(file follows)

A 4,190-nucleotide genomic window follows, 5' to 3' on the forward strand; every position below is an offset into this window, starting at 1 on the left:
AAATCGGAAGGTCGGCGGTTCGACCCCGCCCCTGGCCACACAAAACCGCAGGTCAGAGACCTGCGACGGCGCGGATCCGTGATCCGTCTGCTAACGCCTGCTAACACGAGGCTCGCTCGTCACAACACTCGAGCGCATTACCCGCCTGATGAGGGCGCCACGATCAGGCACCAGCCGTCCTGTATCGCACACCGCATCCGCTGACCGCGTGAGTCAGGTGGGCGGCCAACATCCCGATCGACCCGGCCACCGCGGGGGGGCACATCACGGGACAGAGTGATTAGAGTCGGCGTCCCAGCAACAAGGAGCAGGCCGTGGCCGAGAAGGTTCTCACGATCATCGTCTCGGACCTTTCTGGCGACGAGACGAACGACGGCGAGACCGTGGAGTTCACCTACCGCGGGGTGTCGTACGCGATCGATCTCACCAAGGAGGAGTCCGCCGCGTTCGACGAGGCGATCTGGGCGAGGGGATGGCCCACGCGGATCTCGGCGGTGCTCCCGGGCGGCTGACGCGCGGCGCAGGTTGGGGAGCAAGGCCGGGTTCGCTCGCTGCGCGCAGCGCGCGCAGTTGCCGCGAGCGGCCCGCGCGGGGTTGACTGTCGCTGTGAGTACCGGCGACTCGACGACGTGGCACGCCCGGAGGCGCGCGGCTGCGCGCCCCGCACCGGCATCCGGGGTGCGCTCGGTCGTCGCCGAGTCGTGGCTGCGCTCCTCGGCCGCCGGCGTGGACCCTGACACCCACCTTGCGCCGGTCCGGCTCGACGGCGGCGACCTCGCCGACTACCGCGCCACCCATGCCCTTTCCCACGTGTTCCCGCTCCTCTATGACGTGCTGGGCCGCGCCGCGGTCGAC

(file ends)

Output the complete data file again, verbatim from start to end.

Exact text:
A 4,190-nucleotide genomic window follows, 5' to 3' on the forward strand; every position below is an offset into this window, starting at 1 on the left:
AAATCGGAAGGTCGGCGGTTCGACCCCGCCCCTGGCCACACAAAACCGCAGGTCAGAGACCTGCGACGGCGCGGATCCGTGATCCGTCTGCTAACGCCTGCTAACACGAGGCTCGCTCGTCACAACACTCGAGCGCATTACCCGCCTGATGAGGGCGCCACGATCAGGCACCAGCCGTCCTGTATCGCACACCGCATCCGCTGACCGCGTGAGTCAGGTGGGCGGCCAACATCCCGATCGACCCGGCCACCGCGGGGGGGCACATCACGGGACAGAGTGATTAGAGTCGGCGTCCCAGCAACAAGGAGCAGGCCGTGGCCGAGAAGGTTCTCACGATCATCGTCTCGGACCTTTCTGGCGACGAGACGAACGACGGCGAGACCGTGGAGTTCACCTACCGCGGGGTGTCGTACGCGATCGATCTCACCAAGGAGGAGTCCGCCGCGTTCGACGAGGCGATCTGGGCGAGGGGATGGCCCACGCGGATCTCGGCGGTGCTCCCGGGCGGCTGACGCGCGGCGCAGGTTGGGGAGCAAGGCCGGGTTCGCTCGCTGCGCGCAGCGCGCGCAGTTGCCGCGAGCGGCCCGCGCGGGGTTGACTGTCGCTGTGAGTACCGGCGACTCGACGACGTGGCACGCCCGGAGGCGCGCGGCTGCGCGCCCCGCACCGGCATCCGGGGTGCGCTCGGTCGTCGCCGAGTCGTGGCTGCGCTCCTCGGCCGCCGGCGTGGACCCTGACACCCACCTTGCGCCGGTCCGGCTCGACGGCGGCGACCTCGCCGACTACCGCGCCACCCATGCCCTTTCCCACGTGTTCCCGCTCCTCTATGACGTGCTGGGCCGCGCCGCGGTCGAC